During the last 150 years, scientific innovations have led the way in revolutionizing agriculture, said Monsanto Chief Technology Officer Robb Fraley in a recent commentary article. These innovations include the development of irrigation techniques, farm equipment, fertilization, and plant breeding.
“One of the most revolutionary agricultural innovations has been the development and use of biotechnology to increase crop protection and yield,” Fraley said. “Today, farmers in more than 30 countries around the world are planting seeds containing biotechnology traits. Seeds that utilize new breeding and biotechnology advances have helped these growers increase yields, reduce inputs and dramatically improve their profits. Importantly, this is true for large corn and soybean farmers in the U.S. Midwest as well as for small cotton farmers in India farming only a few acres.”
And more advancements are coming.
Today, the U.S. Chamber of Commerce is hosting a forum on Innovation and Agriculture at its offices in Washington D.C. Speakers include USDA Secretary Tom Vilsack; Gregory Page, Chairman and CEO of Cargill; Charles Connor, President and CEO of the National Council of Farmer Cooperatives; Jerry Steiner, Executive Vice President for Sustainability & Corporate Affairs at Monsanto; Margaret Spellings, President of the U.S. Forum for Policy Innovation; Tom Donahue, President & CEO of the U.S. Chamber; and Darci Vetter, Deputy Under Secretary, Foreign Agriculture Service, U.S. Department of Agriculture.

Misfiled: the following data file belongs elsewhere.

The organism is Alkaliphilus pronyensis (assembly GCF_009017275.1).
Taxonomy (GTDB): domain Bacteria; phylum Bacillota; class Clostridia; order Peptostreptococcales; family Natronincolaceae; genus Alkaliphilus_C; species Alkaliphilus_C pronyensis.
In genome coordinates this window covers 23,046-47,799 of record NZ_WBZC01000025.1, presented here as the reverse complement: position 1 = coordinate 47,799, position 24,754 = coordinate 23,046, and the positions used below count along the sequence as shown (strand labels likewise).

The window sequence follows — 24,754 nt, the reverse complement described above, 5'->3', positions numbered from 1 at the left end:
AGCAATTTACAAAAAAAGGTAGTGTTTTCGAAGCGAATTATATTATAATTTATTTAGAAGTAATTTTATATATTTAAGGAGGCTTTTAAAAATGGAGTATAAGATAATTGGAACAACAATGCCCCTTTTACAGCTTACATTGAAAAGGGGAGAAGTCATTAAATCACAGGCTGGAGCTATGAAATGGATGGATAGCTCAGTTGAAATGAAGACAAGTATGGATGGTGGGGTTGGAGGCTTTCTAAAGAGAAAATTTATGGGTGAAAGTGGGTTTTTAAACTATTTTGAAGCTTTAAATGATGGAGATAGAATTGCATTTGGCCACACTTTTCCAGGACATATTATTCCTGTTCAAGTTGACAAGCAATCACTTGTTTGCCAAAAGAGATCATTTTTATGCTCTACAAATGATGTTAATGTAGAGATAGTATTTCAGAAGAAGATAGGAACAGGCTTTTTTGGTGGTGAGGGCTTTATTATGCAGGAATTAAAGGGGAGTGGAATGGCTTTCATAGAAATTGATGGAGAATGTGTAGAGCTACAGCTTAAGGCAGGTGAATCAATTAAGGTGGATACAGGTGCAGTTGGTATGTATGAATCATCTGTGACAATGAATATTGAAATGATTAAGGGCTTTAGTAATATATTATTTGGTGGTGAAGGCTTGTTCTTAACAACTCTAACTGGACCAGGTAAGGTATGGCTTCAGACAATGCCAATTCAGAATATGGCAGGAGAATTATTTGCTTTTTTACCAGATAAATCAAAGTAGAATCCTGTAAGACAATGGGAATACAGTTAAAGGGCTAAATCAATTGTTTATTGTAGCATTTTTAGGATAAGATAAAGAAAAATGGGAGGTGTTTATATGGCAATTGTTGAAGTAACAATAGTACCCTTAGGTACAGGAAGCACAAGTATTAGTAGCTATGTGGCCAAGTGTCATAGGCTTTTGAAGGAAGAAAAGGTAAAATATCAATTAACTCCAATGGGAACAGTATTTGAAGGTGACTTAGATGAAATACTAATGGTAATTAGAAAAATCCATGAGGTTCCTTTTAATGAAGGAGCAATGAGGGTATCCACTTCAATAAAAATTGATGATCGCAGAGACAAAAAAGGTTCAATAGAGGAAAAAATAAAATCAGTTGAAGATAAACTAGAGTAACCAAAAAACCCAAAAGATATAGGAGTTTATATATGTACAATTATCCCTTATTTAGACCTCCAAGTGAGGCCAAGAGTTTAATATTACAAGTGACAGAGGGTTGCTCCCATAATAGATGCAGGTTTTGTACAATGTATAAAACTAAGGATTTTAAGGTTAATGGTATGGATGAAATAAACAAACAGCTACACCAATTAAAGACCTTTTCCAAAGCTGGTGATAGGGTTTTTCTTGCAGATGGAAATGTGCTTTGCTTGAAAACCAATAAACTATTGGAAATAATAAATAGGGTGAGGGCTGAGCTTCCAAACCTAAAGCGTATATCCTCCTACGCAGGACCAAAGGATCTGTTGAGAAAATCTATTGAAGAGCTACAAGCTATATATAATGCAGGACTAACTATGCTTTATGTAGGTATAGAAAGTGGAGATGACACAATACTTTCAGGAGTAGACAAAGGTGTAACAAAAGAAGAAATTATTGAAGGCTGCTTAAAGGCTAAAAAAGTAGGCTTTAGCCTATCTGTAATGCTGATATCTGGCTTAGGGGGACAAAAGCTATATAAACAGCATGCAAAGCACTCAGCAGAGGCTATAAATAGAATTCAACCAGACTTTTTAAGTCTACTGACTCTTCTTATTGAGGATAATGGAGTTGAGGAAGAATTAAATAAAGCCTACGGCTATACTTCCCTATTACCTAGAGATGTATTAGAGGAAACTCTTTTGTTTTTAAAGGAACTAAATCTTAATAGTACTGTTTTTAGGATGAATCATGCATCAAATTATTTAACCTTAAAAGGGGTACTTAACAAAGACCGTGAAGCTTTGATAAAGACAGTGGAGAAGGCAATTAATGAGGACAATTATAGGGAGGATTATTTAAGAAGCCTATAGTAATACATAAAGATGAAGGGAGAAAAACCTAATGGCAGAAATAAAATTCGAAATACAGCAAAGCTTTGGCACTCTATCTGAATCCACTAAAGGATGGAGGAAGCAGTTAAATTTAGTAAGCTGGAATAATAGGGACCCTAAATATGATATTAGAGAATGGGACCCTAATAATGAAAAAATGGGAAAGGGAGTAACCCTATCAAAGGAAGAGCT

The forum is scheduled from 8:30 a.m. to 1:30 p.m. Eastern Standard Time, and a livestream accessible from the U.S. Chamber’s web site is planned.
More Scientific Advancements in Agriculture Show Strong Potential to Help Increase Farmers’ Yields, by Dr. Robb Fraley, Monsanto for the Chicago Council on Global Affairs.
Beyond the Rows: Chicago Council Series on Innovation and Technology.
Monsanto.com: Research & Development Pipeline.
Monsanto.com: Why Does Agriculture Need to be Improved?